Phylogenetic reconstruction

The sequences of all KRAB-A domain instances, as well as the UniProt identifier for the protein in which each domain occurred, were downloaded from the Pfam website (pfam.sanger.ac.uk), version 24, Oct. 2009. UniProt identifiers were mapped to the corresponding genes using conversion files from the HUGO Gene Nomenclature Committee (www.genenames.org). Of the resulting 311 genes containing KRAB-A domains, all but four (ZNF862, ZNF560, ZNF333, and ZFP28) contained a single copy of the domain. For those four genes, a single instance of the domain was chosen at random to use in the phylogenetic analysis. A multiple alignment was inferred on the amino acid sequences of the 311 KRAB-A domains, based on which a phylogenetic tree of the corresponding genes was reconstructed, using ClustalX software (version 2.0.12) under default parameter settings. Visualization of the tree and overlap with miRNA target sets was done using the Interactive Tree of Life software tool (itol.embl.de).

Randomization of C2H2-domain sequences

Instances of a C2H2 domain of the form XCX[2]CX[12]HX[3]H, as well as the six residues N-terminal of this motif (to capture the linker sequence) were recorded from within all KRAB-containing genes. For each position in this 28-amino-acid motif, and each possible amino acid within this position, empirical codon usage frequencies combined across all C2H2 domains were calculated. For each instance of a C2H2 domain, randomized nucleotide versions of this C2H2 domain were generated by maintaining the amino acid sequence of each motif instance but randomly sampling with replacement from the empirical codon frequencies for each amino acid at each position in the domain. To generate C2H2 genes with randomized nucleotide sequences, the above randomization procedure was repeated for all of the C2H2 domains in the gene, and the randomized nucleotide sequences for each C2H2 domain were used to replace the true nucleotide sequences.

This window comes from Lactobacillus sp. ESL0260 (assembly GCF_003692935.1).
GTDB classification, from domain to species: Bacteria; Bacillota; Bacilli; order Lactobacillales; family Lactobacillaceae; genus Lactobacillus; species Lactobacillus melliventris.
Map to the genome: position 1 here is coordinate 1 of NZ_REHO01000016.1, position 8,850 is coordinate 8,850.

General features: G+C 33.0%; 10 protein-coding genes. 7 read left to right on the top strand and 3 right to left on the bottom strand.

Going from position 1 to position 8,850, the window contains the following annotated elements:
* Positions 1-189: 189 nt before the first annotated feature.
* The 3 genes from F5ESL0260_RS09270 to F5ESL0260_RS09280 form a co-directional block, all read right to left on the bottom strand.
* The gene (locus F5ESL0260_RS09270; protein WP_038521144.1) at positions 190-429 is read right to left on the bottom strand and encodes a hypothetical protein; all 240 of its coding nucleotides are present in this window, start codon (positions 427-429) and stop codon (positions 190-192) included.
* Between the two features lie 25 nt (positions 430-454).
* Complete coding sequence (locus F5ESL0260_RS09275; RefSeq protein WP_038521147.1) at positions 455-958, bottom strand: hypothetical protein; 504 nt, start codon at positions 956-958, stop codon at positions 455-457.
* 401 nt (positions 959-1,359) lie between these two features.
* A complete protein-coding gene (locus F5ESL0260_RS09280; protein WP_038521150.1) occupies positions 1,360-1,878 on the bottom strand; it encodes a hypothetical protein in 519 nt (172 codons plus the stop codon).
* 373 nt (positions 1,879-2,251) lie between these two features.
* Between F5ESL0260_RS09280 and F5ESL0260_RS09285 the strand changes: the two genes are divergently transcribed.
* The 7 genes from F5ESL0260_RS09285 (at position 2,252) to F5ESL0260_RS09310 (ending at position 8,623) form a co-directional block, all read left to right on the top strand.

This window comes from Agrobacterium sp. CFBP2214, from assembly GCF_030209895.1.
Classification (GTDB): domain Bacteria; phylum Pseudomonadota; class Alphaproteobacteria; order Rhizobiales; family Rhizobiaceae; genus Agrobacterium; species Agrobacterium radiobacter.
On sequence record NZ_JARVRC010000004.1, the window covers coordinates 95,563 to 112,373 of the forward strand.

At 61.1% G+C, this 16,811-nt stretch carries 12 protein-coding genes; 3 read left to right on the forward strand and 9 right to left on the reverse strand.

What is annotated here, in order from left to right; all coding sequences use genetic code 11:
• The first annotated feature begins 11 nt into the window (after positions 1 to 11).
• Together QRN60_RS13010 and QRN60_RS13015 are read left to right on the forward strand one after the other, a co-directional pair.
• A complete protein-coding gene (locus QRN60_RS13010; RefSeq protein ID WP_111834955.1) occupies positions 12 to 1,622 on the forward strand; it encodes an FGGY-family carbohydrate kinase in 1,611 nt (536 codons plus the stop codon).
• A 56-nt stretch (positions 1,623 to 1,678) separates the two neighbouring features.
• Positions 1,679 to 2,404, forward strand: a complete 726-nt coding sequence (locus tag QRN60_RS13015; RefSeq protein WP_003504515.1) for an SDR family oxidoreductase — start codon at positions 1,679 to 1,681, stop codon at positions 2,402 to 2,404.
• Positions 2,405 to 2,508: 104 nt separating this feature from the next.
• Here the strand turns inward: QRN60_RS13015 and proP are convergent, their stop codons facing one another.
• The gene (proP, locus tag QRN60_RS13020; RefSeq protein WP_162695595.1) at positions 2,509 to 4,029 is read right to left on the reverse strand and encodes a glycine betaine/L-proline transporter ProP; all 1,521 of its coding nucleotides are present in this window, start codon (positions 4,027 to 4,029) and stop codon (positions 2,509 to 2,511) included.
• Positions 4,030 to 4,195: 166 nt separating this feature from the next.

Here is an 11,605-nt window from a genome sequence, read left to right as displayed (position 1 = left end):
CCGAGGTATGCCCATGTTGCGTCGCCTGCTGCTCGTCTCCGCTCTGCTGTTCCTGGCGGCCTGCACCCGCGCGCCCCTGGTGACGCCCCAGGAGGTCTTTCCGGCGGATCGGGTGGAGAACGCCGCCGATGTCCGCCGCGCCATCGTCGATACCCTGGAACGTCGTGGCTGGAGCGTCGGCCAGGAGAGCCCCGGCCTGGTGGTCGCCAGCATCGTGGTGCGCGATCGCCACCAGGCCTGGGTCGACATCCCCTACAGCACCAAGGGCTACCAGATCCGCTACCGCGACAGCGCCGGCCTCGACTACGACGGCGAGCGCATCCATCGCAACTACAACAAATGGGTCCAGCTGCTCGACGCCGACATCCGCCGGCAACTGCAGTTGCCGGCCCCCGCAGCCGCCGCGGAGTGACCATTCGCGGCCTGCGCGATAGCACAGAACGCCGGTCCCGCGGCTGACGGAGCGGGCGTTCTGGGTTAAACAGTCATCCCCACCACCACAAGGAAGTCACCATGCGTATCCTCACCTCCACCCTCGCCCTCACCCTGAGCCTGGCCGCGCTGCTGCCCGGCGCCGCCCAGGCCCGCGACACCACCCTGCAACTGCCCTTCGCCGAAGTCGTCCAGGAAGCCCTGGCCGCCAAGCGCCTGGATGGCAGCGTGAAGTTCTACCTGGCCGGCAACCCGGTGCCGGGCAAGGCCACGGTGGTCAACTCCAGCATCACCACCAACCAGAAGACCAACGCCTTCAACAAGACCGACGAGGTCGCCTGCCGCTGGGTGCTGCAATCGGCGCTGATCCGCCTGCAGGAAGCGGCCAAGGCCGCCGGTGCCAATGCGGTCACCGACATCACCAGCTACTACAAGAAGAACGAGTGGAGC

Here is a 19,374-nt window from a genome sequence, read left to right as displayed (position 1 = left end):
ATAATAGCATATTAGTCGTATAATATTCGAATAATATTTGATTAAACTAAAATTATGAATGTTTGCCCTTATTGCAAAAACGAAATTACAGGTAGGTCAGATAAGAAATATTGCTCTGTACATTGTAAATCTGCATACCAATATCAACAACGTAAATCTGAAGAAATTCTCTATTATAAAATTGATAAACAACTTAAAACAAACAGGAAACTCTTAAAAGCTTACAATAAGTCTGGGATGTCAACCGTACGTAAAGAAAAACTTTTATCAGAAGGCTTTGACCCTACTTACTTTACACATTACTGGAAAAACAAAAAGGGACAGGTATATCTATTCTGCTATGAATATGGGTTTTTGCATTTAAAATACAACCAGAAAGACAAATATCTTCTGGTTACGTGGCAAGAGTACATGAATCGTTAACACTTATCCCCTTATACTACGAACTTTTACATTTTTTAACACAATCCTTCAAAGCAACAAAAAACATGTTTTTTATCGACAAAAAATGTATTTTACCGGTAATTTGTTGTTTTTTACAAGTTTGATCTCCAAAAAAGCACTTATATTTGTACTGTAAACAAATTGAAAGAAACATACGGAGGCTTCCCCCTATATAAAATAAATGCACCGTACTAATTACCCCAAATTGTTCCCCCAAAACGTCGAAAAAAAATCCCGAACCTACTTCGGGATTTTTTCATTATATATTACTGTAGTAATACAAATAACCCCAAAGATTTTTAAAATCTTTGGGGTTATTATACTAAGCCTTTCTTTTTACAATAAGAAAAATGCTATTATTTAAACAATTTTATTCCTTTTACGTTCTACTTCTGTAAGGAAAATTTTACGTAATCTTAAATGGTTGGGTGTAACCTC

We thank L. Mirny, C. Jan, and P. Schmid for helpful discussions. This work was supported by grants from the NIH (GM067031 to D.P.B. and 1R01GM081871 to B.B.). M.S.L was supported by the Hertz Foundation and NDSEG Fellowships. O.S.R. was supported by a Ruth L. Kirschstein National Research Service Award (GM088872). D.P.B. and N.P. are investigators of the Howard Hughes Medical Institute.


[Supplemental material is available for this article.]

Article published online before print. Article, supplemental material, and publication date are at http://www.genome.org/cgi/doi/10.1101/gr.121210.111.


  • Arvey A, Larsson E, Sander C, Leslie CS, Marks DS 2010. Target mRNA abundance dilutes microRNA and siRNA activity. Mol Syst Biol 6: 363 doi: 10.1038/msb.2010.24 [PMC free article] [PubMed]
  • Baek D, Villen J, Shin C, Camargo FD, Gygi SP, Bartel DP 2008. The impact of microRNAs on protein output. Nature 455: 64–71 [PMC free article] [PubMed]
  • Bartel DP 2009. MicroRNAs: Target recognition and regulatory functions. Cell 136: 215–233 [PMC free article] [PubMed]
  • Cervigne NK, Reis PP, Machado J, Sadikovic B, Bradley G, Galloni NN, Pintilie M, Jurisica I, Perez-Ordonez B, Gilbert R, et al. 2009. Identification of a microRNA signature associated with progression of leukoplakia to oral carcinoma. Hum Mol Genet 18: 4818–4829 [PubMed]
  • Chen CZ, Li L, Lodish HF, Bartel DP 2004. MicroRNAs modulate hematopoietic lineage differentiation. Science 303: 83–86 [PubMed]